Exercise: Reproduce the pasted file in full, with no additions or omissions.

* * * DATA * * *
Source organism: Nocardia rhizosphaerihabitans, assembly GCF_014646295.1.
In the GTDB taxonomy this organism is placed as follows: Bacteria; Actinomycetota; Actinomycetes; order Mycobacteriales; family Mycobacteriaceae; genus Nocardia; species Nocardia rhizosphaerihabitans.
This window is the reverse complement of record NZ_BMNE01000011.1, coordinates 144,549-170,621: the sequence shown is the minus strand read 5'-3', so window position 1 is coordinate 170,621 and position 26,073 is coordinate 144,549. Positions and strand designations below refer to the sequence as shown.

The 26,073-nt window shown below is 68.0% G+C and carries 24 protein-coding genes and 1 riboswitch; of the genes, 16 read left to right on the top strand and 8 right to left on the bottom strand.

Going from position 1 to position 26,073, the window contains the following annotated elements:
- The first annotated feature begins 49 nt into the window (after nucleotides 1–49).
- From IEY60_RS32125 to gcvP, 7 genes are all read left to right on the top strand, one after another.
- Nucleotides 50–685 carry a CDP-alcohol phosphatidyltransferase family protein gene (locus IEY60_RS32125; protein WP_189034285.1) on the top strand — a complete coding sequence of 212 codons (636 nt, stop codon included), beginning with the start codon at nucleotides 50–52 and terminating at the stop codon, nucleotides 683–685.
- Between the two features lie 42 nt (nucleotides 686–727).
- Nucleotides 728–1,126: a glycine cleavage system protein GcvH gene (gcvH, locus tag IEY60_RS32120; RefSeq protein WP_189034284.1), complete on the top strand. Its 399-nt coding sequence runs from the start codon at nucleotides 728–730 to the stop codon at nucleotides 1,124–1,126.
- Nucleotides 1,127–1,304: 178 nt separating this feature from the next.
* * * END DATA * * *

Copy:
Source organism: Nocardia rhizosphaerihabitans, assembly GCF_014646295.1.
In the GTDB taxonomy this organism is placed as follows: Bacteria; Actinomycetota; Actinomycetes; order Mycobacteriales; family Mycobacteriaceae; genus Nocardia; species Nocardia rhizosphaerihabitans.
This window is the reverse complement of record NZ_BMNE01000011.1, coordinates 144,549-170,621: the sequence shown is the minus strand read 5'-3', so window position 1 is coordinate 170,621 and position 26,073 is coordinate 144,549. Positions and strand designations below refer to the sequence as shown.

The 26,073-nt window shown below is 68.0% G+C and carries 24 protein-coding genes and 1 riboswitch; of the genes, 16 read left to right on the top strand and 8 right to left on the bottom strand.

Going from position 1 to position 26,073, the window contains the following annotated elements:
- The first annotated feature begins 49 nt into the window (after nucleotides 1–49).
- From IEY60_RS32125 to gcvP, 7 genes are all read left to right on the top strand, one after another.
- Nucleotides 50–685 carry a CDP-alcohol phosphatidyltransferase family protein gene (locus IEY60_RS32125; protein WP_189034285.1) on the top strand — a complete coding sequence of 212 codons (636 nt, stop codon included), beginning with the start codon at nucleotides 50–52 and terminating at the stop codon, nucleotides 683–685.
- Between the two features lie 42 nt (nucleotides 686–727).
- Nucleotides 728–1,126: a glycine cleavage system protein GcvH gene (gcvH, locus tag IEY60_RS32120; RefSeq protein WP_189034284.1), complete on the top strand. Its 399-nt coding sequence runs from the start codon at nucleotides 728–730 to the stop codon at nucleotides 1,124–1,126.
- Nucleotides 1,127–1,304: 178 nt separating this feature from the next.